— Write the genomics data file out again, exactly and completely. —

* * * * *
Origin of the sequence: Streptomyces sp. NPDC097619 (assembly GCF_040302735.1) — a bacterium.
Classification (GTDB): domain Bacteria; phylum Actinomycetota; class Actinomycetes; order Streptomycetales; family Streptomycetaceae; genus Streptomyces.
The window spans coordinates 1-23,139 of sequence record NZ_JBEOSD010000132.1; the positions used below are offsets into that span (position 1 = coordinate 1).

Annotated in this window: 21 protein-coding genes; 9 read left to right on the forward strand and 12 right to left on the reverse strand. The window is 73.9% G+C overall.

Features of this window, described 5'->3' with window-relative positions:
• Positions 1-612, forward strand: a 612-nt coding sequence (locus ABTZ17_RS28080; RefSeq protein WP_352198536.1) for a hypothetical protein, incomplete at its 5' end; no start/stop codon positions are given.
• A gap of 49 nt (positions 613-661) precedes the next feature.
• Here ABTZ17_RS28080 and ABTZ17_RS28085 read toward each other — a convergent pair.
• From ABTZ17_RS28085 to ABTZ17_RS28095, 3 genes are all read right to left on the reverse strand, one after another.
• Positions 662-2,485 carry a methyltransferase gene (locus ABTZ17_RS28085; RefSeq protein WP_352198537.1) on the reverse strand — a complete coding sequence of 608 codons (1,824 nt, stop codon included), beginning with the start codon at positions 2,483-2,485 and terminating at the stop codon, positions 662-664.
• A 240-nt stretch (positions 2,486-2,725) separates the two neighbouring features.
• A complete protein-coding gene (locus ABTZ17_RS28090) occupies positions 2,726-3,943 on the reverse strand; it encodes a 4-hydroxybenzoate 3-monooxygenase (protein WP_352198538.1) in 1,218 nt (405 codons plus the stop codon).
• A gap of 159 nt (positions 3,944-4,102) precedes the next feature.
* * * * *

Origin of the sequence: Streptomyces sp. NPDC097619 (assembly GCF_040302735.1) — a bacterium.
Classification (GTDB): domain Bacteria; phylum Actinomycetota; class Actinomycetes; order Streptomycetales; family Streptomycetaceae; genus Streptomyces.
The window spans coordinates 1-23,139 of sequence record NZ_JBEOSD010000132.1; the positions used below are offsets into that span (position 1 = coordinate 1).

Annotated in this window: 21 protein-coding genes; 9 read left to right on the forward strand and 12 right to left on the reverse strand. The window is 73.9% G+C overall.

Features of this window, described 5'->3' with window-relative positions:
• Positions 1-612, forward strand: a 612-nt coding sequence (locus ABTZ17_RS28080; RefSeq protein WP_352198536.1) for a hypothetical protein, incomplete at its 5' end; no start/stop codon positions are given.
• A gap of 49 nt (positions 613-661) precedes the next feature.
• Here ABTZ17_RS28080 and ABTZ17_RS28085 read toward each other — a convergent pair.
• From ABTZ17_RS28085 to ABTZ17_RS28095, 3 genes are all read right to left on the reverse strand, one after another.
• Positions 662-2,485 carry a methyltransferase gene (locus ABTZ17_RS28085; RefSeq protein WP_352198537.1) on the reverse strand — a complete coding sequence of 608 codons (1,824 nt, stop codon included), beginning with the start codon at positions 2,483-2,485 and terminating at the stop codon, positions 662-664.
• A 240-nt stretch (positions 2,486-2,725) separates the two neighbouring features.
• A complete protein-coding gene (locus ABTZ17_RS28090) occupies positions 2,726-3,943 on the reverse strand; it encodes a 4-hydroxybenzoate 3-monooxygenase (protein WP_352198538.1) in 1,218 nt (405 codons plus the stop codon).
• A gap of 159 nt (positions 3,944-4,102) precedes the next feature.